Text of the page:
Secretary Duncan Announces 13 Teachers Selected for Teaching Ambassador Fellowships
U.S. Secretary of Education Arne Duncan announced today that 13 teachers have been selected as Teaching Ambassador Fellows for 2009-2010. Three fellows will become full-time U.S. Department of Education employees for one year. Ten will participate part-time while remaining in their classrooms throughout the school year.
“Enlisting the support of teachers and other educators is crucial to the success of the national movement to reform American education,” said Duncan. “I look forward to working with this year's fellows as partners as we discuss how to recognize and reward teachers, professional advancement, high standards and other key issues.”
The fellows are participating in a four-day summit beginning today at the U.S. Department of Education headquarters in Washington, D.C. This school year, the teachers will engage in education policy discussions, work with Education Department officials in various program offices and participate in a variety of education projects.
Now in its second year, the Teaching Ambassador Fellowships were created to give outstanding teachers leadership opportunities to learn about national education policy and to contribute their expertise to those discussions. The Fellows, in turn, provide outreach and communication about federal initiatives to other educators on behalf of the Department. Through their efforts, the fellows promote educators’ understanding of federal policy and encourage their input to improve education policies at all levels of government.
Nearly 1,400 applications were submitted in an open process in which public school teachers and instructional specialists from across the country were invited to provide essays demonstrating their record of leadership, impact on student achievement and insight into education policy from school and classroom experience. Applications came from teachers in every state, working in rural, urban and suburban communities, teaching every grade and instructional area in traditional and public charter schools.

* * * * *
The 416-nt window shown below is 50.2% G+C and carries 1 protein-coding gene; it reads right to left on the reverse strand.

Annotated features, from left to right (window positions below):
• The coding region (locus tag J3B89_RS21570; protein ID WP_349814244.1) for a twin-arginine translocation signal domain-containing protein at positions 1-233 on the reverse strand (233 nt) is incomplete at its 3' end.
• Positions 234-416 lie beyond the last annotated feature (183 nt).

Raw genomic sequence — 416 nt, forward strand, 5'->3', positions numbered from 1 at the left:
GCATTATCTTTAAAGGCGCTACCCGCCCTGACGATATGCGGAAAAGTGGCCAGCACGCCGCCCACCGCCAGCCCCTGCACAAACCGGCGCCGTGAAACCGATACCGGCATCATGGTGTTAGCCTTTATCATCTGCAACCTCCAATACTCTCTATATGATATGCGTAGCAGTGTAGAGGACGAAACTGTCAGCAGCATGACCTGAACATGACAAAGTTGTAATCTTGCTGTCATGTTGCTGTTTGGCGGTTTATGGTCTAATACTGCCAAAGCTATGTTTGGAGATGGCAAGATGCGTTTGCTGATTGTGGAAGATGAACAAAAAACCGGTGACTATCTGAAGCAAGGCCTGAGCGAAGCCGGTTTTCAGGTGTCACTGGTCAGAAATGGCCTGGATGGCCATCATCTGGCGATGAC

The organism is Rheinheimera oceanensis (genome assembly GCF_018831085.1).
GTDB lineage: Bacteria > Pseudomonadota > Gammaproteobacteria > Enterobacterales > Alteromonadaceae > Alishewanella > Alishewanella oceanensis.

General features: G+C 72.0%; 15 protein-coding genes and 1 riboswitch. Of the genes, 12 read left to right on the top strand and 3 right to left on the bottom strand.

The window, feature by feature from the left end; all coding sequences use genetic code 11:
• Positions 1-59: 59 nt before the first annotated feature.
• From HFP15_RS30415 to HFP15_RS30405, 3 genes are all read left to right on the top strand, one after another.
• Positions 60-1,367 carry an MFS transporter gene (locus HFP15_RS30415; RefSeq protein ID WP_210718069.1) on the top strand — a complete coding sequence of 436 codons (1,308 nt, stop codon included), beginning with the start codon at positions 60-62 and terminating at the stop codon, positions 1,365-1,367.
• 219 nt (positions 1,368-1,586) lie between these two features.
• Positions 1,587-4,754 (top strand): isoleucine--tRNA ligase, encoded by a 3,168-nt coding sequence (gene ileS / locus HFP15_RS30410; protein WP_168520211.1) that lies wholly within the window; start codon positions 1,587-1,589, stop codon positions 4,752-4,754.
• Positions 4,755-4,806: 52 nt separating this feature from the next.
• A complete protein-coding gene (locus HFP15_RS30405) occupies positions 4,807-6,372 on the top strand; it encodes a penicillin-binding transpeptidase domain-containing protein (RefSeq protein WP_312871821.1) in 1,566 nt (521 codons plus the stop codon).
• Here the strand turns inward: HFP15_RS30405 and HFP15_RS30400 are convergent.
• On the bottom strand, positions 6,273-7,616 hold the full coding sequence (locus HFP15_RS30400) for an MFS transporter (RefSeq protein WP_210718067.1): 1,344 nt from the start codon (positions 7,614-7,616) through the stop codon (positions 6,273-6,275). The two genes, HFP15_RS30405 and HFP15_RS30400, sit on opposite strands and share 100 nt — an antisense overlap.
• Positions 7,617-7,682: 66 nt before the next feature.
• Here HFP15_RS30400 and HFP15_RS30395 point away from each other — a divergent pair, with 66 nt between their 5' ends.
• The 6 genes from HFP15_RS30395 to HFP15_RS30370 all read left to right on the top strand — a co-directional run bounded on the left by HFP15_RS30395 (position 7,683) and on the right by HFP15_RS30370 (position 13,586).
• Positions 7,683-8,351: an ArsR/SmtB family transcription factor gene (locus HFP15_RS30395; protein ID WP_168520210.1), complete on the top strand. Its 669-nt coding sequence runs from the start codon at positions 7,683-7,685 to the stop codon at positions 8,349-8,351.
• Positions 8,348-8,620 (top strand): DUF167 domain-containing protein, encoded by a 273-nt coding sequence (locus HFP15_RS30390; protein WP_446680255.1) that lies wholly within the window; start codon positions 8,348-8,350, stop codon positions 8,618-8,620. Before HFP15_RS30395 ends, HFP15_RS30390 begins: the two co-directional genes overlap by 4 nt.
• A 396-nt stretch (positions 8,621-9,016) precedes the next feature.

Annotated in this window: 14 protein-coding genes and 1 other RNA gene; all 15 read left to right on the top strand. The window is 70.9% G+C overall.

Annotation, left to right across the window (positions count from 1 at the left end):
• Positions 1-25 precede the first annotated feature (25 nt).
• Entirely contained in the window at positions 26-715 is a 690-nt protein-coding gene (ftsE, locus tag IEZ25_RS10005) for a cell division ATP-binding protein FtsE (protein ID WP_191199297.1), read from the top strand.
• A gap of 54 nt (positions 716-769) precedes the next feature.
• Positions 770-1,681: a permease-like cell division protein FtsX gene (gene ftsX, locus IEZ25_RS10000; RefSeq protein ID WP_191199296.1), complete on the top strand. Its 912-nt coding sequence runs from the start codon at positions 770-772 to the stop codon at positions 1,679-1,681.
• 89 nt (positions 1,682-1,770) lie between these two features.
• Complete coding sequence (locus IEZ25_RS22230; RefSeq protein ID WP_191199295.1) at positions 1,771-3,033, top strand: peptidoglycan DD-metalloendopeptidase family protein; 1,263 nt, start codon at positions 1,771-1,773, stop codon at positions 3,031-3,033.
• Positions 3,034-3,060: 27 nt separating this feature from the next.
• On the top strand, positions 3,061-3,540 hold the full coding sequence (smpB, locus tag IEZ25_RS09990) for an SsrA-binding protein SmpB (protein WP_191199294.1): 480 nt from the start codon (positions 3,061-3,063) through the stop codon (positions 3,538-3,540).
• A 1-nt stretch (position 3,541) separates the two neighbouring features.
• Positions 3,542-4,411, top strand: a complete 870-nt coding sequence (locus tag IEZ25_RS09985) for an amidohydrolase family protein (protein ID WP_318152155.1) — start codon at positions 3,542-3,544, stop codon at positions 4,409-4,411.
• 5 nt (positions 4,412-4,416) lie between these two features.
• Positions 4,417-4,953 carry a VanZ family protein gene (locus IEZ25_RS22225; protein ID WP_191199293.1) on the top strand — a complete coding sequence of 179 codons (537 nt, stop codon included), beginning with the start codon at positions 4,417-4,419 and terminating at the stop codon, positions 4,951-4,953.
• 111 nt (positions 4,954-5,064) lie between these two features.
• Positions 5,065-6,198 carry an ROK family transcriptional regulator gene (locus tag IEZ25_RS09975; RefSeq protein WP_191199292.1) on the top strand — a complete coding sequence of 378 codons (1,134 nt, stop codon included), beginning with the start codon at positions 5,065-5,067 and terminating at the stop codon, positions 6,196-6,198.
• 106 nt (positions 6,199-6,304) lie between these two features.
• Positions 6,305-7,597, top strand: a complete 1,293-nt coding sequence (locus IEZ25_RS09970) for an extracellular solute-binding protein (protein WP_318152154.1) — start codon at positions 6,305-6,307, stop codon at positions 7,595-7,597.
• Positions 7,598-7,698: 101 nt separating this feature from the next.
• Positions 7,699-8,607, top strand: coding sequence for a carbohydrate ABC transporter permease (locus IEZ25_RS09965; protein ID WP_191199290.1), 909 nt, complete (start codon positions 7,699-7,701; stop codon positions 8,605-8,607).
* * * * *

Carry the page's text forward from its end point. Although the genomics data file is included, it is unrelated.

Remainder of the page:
The following are the three Washington Fellows:
Michelle Bissonnette teaches English at Los Altos High School, Los Altos, Calif.
Jason Raymond teaches English and journalism at The High School for Law and Public Service, New York, N.Y.
José Rodríguez is a bilingual teacher at Knowles Elementary in Leander, Texas
The following are the 10 Classroom Fellows:
Adewale Alonge is a science teacher at the Homestead Middle School in Miami, Fla.
Xian Barrett, teaches Japanese at Julian High School in Chicago, Ill.
John Canter is a reading specialist at Pope High School, Marietta, Ga.
Deirdra Grode teaches social studies to K-12 students at the Hoboken Charter School, Hoboken, N.J.
Carol Halter-Waider is a math and language arts teacher for K-5th students at Stagebarn-Piedmont Elementary School, Rapid City, S.D.
Tamra Jackson is an English teacher at Bridgeport High School, Bridgeport, Wash.
Matthew Kostecka teaches social studies at Ballou Senior High School, Washington, D.C.
Elaine Romero is an instructional coach for teachers of K-6th students at Wherry Elementary in Albuquerque, N.M.
Jasmine Ulmer is a teacher for gifted students in grades 1-4 at Lake Butler Elementary and Middle School, Lake Butler, Fla.
Kristine Woleck is a math coordinator for K-5 students at New Cannan School, New Cannan, Conn.
Information on the Teaching Ambassador Fellowship is available at: http://www.ed.gov/programs/teacherfellowship/index.html
Information about the 2009-2010 Teaching Ambassador Fellows is at http://www.ed.gov/programs/teacherfellowship/awards.html.